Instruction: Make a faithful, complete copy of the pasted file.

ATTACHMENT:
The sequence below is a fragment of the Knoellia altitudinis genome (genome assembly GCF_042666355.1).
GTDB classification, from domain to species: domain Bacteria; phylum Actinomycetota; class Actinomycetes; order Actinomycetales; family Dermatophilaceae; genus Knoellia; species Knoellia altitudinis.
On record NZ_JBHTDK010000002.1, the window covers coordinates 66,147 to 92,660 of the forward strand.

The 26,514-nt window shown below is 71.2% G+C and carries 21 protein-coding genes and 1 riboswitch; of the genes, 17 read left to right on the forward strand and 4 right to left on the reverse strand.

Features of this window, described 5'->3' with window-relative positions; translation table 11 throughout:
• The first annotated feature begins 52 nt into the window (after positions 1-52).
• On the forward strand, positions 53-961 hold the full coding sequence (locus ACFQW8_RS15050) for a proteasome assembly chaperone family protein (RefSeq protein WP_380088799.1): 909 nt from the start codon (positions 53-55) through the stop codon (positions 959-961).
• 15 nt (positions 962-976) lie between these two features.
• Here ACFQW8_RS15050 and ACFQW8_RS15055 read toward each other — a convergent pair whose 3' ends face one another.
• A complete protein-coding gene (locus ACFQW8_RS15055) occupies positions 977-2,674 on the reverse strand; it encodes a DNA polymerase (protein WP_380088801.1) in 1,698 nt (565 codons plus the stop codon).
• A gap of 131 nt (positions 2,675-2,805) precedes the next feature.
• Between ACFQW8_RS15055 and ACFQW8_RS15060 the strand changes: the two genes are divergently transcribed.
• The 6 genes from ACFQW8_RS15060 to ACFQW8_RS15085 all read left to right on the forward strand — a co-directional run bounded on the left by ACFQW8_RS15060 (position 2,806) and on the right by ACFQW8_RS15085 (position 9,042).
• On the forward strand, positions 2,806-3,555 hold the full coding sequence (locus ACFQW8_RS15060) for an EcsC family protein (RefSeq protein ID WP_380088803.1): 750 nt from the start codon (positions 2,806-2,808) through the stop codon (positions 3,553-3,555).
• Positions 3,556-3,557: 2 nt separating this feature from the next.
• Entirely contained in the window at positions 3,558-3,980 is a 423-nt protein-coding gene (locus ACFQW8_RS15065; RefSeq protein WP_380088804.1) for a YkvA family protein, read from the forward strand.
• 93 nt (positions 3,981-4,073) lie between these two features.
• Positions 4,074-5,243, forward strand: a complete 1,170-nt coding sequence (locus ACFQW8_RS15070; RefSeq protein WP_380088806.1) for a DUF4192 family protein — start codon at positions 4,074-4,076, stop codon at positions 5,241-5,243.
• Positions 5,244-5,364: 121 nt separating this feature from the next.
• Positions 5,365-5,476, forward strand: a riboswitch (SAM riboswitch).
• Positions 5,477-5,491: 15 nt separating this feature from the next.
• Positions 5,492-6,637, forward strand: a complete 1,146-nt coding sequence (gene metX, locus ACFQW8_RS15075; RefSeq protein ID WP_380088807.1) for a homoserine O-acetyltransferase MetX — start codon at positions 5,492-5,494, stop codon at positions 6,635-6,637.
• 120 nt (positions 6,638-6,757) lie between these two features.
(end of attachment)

The sequence below is a fragment of the Knoellia altitudinis genome (genome assembly GCF_042666355.1).
GTDB classification, from domain to species: domain Bacteria; phylum Actinomycetota; class Actinomycetes; order Actinomycetales; family Dermatophilaceae; genus Knoellia; species Knoellia altitudinis.
On record NZ_JBHTDK010000002.1, the window covers coordinates 66,147 to 92,660 of the forward strand.

The 26,514-nt window shown below is 71.2% G+C and carries 21 protein-coding genes and 1 riboswitch; of the genes, 17 read left to right on the forward strand and 4 right to left on the reverse strand.

Features of this window, described 5'->3' with window-relative positions; translation table 11 throughout:
• The first annotated feature begins 52 nt into the window (after positions 1-52).
• On the forward strand, positions 53-961 hold the full coding sequence (locus ACFQW8_RS15050) for a proteasome assembly chaperone family protein (RefSeq protein WP_380088799.1): 909 nt from the start codon (positions 53-55) through the stop codon (positions 959-961).
• 15 nt (positions 962-976) lie between these two features.
• Here ACFQW8_RS15050 and ACFQW8_RS15055 read toward each other — a convergent pair whose 3' ends face one another.
• A complete protein-coding gene (locus ACFQW8_RS15055) occupies positions 977-2,674 on the reverse strand; it encodes a DNA polymerase (protein WP_380088801.1) in 1,698 nt (565 codons plus the stop codon).
• A gap of 131 nt (positions 2,675-2,805) precedes the next feature.
• Between ACFQW8_RS15055 and ACFQW8_RS15060 the strand changes: the two genes are divergently transcribed.
• The 6 genes from ACFQW8_RS15060 to ACFQW8_RS15085 all read left to right on the forward strand — a co-directional run bounded on the left by ACFQW8_RS15060 (position 2,806) and on the right by ACFQW8_RS15085 (position 9,042).
• On the forward strand, positions 2,806-3,555 hold the full coding sequence (locus ACFQW8_RS15060) for an EcsC family protein (RefSeq protein ID WP_380088803.1): 750 nt from the start codon (positions 2,806-2,808) through the stop codon (positions 3,553-3,555).
• Positions 3,556-3,557: 2 nt separating this feature from the next.
• Entirely contained in the window at positions 3,558-3,980 is a 423-nt protein-coding gene (locus ACFQW8_RS15065; RefSeq protein WP_380088804.1) for a YkvA family protein, read from the forward strand.
• 93 nt (positions 3,981-4,073) lie between these two features.
• Positions 4,074-5,243, forward strand: a complete 1,170-nt coding sequence (locus ACFQW8_RS15070; RefSeq protein WP_380088806.1) for a DUF4192 family protein — start codon at positions 4,074-4,076, stop codon at positions 5,241-5,243.
• Positions 5,244-5,364: 121 nt separating this feature from the next.
• Positions 5,365-5,476, forward strand: a riboswitch (SAM riboswitch).
• Positions 5,477-5,491: 15 nt separating this feature from the next.
• Positions 5,492-6,637, forward strand: a complete 1,146-nt coding sequence (gene metX, locus ACFQW8_RS15075; RefSeq protein ID WP_380088807.1) for a homoserine O-acetyltransferase MetX — start codon at positions 5,492-5,494, stop codon at positions 6,635-6,637.
• 120 nt (positions 6,638-6,757) lie between these two features.